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You may have had one of these cards when you were a teenager, and so the idea of looking into getting one as an adult makes you turn your nose up a little, or you may have always heard of them but never known what they were. Worry not however, as this week I plan to espouse the virtues of a prepaid card and provide a wider view of how and when they can be used.

What is it and how does it work?

Although it may look just like them, including the chip and PIN payment function, a prepaid card differs from a standard credit or debit card in a number of ways.

Firstly, it is not linked to your bank account. This means it does not function as a little door to your money, as a debit card does. Instead, you ‘load’ a set amount of money onto it that you can then spend as you wish. It works much like old school mobile phone pay-as-you-go contracts, where you could upload money onto your phone and spend it on calls and texts until the money ran out.

This leads us on to the second major difference between prepaid and standard payment cards; there is no credit system in place with a prepaid card. Once you’ve spent the preloaded amount, then you can’t spend a penny more.

What are the benefits?

You may well ask what the benefits are to a card doesn’t give you direct access your money and takes time and effort to load up each time. Be assured however, that the benefits are many and various.

  1. It is not linked to your credit rating.
    Because the money on the card is already accounted for, it means you can spend the money without worrying about it having a negative impact on your bank account, and therefore your credit rating. You will not be stuck with any outstanding payments that you cannot make.
  2. You can’t overspend
    In much the same vein, you cannot spend money that you do not have when you use a prepaid card. It will stop you getting into debt and make you more aware of what funds you have available to you, and how they need to be spent.
  3. It’s not linked to your bank account
    This means that if you lose it, or if it goes missing, that you don’t need to worry about someone accessing your hard earned cash or savings account. The most you could ever lose would be the outstanding balance on the card.
  4. Ease of use
    As I said earlier, most prepaid cards now come with the standard chip and PIN function, and are accepted in most major stores and restaurants. They function just as normal card would with that added layer of protection.

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What are the drawbacks?

  1. There’s nothing extra
    If you find yourself in a jam and need a little ‘extra’ cash that you don’t strictly have right now, then the option of dipping into an overdraft just isn’t there. You have to know how to live within your means.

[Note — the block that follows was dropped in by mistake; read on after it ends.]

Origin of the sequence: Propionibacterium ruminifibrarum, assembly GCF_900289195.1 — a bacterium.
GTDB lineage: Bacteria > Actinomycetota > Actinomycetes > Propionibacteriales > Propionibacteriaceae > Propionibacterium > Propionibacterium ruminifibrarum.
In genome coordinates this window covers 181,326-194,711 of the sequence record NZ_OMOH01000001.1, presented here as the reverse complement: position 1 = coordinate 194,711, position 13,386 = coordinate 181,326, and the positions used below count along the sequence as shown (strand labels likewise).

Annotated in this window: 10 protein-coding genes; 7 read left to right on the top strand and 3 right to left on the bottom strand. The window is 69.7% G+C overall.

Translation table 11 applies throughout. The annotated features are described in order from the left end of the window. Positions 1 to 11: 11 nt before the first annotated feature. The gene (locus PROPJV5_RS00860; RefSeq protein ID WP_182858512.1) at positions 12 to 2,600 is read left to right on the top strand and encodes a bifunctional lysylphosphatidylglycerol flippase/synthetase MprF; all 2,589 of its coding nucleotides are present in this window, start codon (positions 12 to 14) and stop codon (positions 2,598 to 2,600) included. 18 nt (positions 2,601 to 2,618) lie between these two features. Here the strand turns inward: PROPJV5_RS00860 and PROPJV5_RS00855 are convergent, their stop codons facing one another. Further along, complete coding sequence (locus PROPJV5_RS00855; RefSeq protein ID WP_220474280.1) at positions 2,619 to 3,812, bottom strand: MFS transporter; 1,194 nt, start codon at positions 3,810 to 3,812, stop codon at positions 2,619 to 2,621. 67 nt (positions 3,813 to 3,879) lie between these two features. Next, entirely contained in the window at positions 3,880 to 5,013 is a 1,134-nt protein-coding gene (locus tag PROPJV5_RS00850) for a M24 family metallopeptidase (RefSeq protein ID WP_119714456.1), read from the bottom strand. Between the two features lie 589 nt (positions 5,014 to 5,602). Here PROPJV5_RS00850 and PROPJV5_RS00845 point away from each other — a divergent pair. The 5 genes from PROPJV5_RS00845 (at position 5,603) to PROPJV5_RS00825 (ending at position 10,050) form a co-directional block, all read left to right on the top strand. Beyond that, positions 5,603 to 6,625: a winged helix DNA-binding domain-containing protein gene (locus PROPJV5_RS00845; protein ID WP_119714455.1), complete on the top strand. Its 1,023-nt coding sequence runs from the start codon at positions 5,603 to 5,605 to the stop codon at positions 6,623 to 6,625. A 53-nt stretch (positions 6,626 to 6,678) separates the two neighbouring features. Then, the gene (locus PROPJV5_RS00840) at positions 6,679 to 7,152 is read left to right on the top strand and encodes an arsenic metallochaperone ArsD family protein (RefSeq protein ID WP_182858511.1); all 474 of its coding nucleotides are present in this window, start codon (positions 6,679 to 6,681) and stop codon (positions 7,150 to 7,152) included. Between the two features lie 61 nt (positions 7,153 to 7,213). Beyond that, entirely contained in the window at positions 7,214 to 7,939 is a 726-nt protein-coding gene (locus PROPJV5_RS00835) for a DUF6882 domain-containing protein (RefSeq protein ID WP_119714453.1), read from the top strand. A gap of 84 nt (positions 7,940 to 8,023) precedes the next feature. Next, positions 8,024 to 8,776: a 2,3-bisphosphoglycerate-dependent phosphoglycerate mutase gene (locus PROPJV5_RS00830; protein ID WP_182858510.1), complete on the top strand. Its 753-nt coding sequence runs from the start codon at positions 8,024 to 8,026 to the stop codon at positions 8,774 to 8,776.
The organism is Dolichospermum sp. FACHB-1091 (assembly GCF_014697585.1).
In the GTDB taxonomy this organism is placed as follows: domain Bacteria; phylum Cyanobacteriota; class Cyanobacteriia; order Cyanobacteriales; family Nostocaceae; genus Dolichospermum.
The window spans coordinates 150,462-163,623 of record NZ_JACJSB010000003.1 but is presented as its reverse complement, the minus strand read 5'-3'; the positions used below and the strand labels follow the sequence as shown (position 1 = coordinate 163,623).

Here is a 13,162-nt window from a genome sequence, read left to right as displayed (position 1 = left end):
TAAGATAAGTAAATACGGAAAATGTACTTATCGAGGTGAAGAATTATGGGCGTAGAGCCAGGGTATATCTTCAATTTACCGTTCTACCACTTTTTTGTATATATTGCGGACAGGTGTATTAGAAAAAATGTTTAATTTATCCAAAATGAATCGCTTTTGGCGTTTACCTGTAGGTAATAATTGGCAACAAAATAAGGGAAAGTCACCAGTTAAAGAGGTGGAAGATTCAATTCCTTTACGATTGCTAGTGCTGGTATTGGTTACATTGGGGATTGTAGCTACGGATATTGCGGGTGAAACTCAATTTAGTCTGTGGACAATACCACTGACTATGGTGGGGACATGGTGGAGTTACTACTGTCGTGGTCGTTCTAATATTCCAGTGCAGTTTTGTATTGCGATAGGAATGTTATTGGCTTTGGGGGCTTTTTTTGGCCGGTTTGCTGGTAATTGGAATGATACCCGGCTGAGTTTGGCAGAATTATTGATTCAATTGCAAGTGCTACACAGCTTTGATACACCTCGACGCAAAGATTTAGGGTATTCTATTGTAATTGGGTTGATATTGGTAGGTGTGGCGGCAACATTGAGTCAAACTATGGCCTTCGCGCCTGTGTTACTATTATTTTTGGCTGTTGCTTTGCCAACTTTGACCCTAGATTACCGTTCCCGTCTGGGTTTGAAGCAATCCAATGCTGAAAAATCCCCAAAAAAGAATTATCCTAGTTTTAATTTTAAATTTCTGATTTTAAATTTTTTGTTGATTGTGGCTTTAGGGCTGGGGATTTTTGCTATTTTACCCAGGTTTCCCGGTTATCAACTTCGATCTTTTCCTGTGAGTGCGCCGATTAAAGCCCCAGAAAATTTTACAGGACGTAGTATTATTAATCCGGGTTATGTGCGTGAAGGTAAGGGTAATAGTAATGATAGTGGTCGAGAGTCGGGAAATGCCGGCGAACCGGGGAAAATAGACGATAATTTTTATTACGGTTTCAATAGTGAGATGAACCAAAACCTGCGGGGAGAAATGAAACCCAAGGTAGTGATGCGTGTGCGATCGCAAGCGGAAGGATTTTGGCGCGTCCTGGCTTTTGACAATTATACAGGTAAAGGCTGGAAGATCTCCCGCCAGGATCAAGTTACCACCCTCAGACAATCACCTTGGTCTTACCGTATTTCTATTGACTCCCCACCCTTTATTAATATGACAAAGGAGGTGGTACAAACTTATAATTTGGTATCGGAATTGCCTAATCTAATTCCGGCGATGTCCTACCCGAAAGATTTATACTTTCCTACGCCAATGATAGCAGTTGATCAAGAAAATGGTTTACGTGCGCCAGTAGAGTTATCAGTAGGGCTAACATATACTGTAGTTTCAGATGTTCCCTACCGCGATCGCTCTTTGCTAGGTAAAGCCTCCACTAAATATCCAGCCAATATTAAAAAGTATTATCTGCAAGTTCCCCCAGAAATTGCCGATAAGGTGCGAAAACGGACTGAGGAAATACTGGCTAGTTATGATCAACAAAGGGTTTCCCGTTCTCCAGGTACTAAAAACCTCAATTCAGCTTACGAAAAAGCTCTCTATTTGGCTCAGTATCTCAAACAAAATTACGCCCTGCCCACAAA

2. Lack of cover
    Although you don’t stand to lose money from your bank account if your prepaid card goes missing, it needs to be said that consumer protections on prepaid cards are not as comprehensive as those on credit or debit cards, and so it’s unlikely you will ever see that cash again in the form of compensation from the bank.
  3. Fees, fees, fees
    Depending on which card you choose to buy, you could be charged a small fee every time you choose to top it up. That’s why it’s worth shopping around and comparing offers provided by different companies. Similarly, if you need to take cash out at an ATM, or refund money back off your card into your bank account, be warned that these usually come with hefty fees with most cards.

Why would I bother getting one?

There are many reasons why getting a prepaid card can be a great financial choice, but the two main ones are:

  1. Travel
    When you go abroad, it can sometimes be stressful trying to navigate the best way to handle finances. Should you take your debit card from home and risk theft, loss, or expensive exchange rate fees when you take money out at an ATM? OR, should you exchange cash before you leave and then carry around large wads of cash with you wherever you go? Prepaid cards are the answer to all of these worries. By having a card you don’t need to worry about indiscreetly carrying around large rolls of money, but equally, you don’t need to risk the loss of your debit or credit card and all the headaches and worry that that would entail.

  2. Self control
    As a writer who encourages saving money and living within your means, prepaid credit cards are something I cannot recommend enough. If you struggle with budgeting, or perhaps have trouble with impulse control when shopping or on a night out, then this could really be the answer to your prayers. Restricting yourself to a certain amount of spending money each month can make you more mindful of your outgoings and really help you understand where you are spending your money, and what on. It has the ease of a debit and credit card without the spending pitfalls.

There are many reasons why getting a prepaid card may or may not be for you, however it always pays to be up to date and informed of all financial choices and tools that are available to you. The more read, the more you know.


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